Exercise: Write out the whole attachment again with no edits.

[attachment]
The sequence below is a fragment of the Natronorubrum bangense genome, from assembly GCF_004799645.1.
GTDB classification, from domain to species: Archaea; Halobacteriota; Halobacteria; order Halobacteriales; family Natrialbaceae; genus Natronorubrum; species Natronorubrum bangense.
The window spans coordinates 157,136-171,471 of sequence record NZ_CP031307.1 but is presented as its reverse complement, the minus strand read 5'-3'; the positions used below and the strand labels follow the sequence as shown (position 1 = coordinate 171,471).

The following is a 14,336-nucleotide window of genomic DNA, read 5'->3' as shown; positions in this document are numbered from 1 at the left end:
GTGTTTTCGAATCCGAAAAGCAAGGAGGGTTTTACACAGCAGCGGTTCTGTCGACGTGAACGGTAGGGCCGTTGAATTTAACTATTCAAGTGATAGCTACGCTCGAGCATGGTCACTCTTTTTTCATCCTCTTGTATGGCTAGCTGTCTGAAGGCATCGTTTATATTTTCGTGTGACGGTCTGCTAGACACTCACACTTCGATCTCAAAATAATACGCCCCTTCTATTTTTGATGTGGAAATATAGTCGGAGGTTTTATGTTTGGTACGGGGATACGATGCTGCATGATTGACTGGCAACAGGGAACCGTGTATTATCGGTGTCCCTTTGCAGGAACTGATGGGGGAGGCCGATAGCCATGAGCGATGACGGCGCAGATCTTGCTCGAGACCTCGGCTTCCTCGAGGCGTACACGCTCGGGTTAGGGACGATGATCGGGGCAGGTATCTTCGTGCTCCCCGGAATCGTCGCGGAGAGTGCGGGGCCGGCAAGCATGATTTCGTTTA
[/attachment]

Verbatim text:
The sequence below is a fragment of the Natronorubrum bangense genome, from assembly GCF_004799645.1.
GTDB classification, from domain to species: Archaea; Halobacteriota; Halobacteria; order Halobacteriales; family Natrialbaceae; genus Natronorubrum; species Natronorubrum bangense.
The window spans coordinates 157,136-171,471 of sequence record NZ_CP031307.1 but is presented as its reverse complement, the minus strand read 5'-3'; the positions used below and the strand labels follow the sequence as shown (position 1 = coordinate 171,471).

The following is a 14,336-nucleotide window of genomic DNA, read 5'->3' as shown; positions in this document are numbered from 1 at the left end:
GTGTTTTCGAATCCGAAAAGCAAGGAGGGTTTTACACAGCAGCGGTTCTGTCGACGTGAACGGTAGGGCCGTTGAATTTAACTATTCAAGTGATAGCTACGCTCGAGCATGGTCACTCTTTTTTCATCCTCTTGTATGGCTAGCTGTCTGAAGGCATCGTTTATATTTTCGTGTGACGGTCTGCTAGACACTCACACTTCGATCTCAAAATAATACGCCCCTTCTATTTTTGATGTGGAAATATAGTCGGAGGTTTTATGTTTGGTACGGGGATACGATGCTGCATGATTGACTGGCAACAGGGAACCGTGTATTATCGGTGTCCCTTTGCAGGAACTGATGGGGGAGGCCGATAGCCATGAGCGATGACGGCGCAGATCTTGCTCGAGACCTCGGCTTCCTCGAGGCGTACACGCTCGGGTTAGGGACGATGATCGGGGCAGGTATCTTCGTGCTCCCCGGAATCGTCGCGGAGAGTGCGGGGCCGGCAAGCATGATTTCGTTTA